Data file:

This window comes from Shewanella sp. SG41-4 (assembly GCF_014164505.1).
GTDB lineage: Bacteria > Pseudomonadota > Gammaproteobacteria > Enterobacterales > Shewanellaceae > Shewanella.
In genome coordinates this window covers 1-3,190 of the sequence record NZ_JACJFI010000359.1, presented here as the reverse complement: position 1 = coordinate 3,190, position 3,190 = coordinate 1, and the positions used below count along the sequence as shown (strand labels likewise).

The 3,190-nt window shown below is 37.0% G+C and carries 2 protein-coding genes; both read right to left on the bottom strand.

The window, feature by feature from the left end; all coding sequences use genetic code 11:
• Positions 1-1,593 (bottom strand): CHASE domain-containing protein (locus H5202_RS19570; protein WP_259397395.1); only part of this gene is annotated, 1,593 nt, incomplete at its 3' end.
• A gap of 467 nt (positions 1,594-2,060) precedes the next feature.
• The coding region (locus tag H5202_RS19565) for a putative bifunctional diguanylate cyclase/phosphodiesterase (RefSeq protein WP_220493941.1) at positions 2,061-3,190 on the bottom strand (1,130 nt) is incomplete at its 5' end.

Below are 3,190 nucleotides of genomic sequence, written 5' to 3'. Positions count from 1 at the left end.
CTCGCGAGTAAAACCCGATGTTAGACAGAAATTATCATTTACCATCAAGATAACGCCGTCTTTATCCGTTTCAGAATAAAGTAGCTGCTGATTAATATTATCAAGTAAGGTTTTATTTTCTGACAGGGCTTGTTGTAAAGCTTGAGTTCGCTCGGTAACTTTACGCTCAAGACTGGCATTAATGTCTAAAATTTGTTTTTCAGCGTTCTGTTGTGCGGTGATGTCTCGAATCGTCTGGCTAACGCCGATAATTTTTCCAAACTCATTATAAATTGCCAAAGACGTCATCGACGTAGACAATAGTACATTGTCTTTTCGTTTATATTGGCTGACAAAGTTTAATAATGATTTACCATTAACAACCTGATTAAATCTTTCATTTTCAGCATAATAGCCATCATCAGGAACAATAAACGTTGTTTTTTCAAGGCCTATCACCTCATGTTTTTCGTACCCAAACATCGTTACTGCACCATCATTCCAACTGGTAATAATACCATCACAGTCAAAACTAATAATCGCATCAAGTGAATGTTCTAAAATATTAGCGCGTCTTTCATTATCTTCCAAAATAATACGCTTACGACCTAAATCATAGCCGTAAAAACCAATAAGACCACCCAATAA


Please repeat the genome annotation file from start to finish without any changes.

This window comes from Shewanella sp. SG41-4 (assembly GCF_014164505.1).
GTDB lineage: Bacteria > Pseudomonadota > Gammaproteobacteria > Enterobacterales > Shewanellaceae > Shewanella.
In genome coordinates this window covers 1-3,190 of the sequence record NZ_JACJFI010000359.1, presented here as the reverse complement: position 1 = coordinate 3,190, position 3,190 = coordinate 1, and the positions used below count along the sequence as shown (strand labels likewise).

The 3,190-nt window shown below is 37.0% G+C and carries 2 protein-coding genes; both read right to left on the bottom strand.

The window, feature by feature from the left end; all coding sequences use genetic code 11:
• Positions 1-1,593 (bottom strand): CHASE domain-containing protein (locus H5202_RS19570; protein WP_259397395.1); only part of this gene is annotated, 1,593 nt, incomplete at its 3' end.
• A gap of 467 nt (positions 1,594-2,060) precedes the next feature.
• The coding region (locus tag H5202_RS19565) for a putative bifunctional diguanylate cyclase/phosphodiesterase (RefSeq protein WP_220493941.1) at positions 2,061-3,190 on the bottom strand (1,130 nt) is incomplete at its 5' end.

Below are 3,190 nucleotides of genomic sequence, written 5' to 3'. Positions count from 1 at the left end.
CTCGCGAGTAAAACCCGATGTTAGACAGAAATTATCATTTACCATCAAGATAACGCCGTCTTTATCCGTTTCAGAATAAAGTAGCTGCTGATTAATATTATCAAGTAAGGTTTTATTTTCTGACAGGGCTTGTTGTAAAGCTTGAGTTCGCTCGGTAACTTTACGCTCAAGACTGGCATTAATGTCTAAAATTTGTTTTTCAGCGTTCTGTTGTGCGGTGATGTCTCGAATCGTCTGGCTAACGCCGATAATTTTTCCAAACTCATTATAAATTGCCAAAGACGTCATCGACGTAGACAATAGTACATTGTCTTTTCGTTTATATTGGCTGACAAAGTTTAATAATGATTTACCATTAACAACCTGATTAAATCTTTCATTTTCAGCATAATAGCCATCATCAGGAACAATAAACGTTGTTTTTTCAAGGCCTATCACCTCATGTTTTTCGTACCCAAACATCGTTACTGCACCATCATTCCAACTGGTAATAATACCATCACAGTCAAAACTAATAATCGCATCAAGTGAATGTTCTAAAATATTAGCGCGTCTTTCATTATCTTCCAAAATAATACGCTTACGACCTAAATCATAGCCGTAAAAACCAATAAGACCACCCAATAA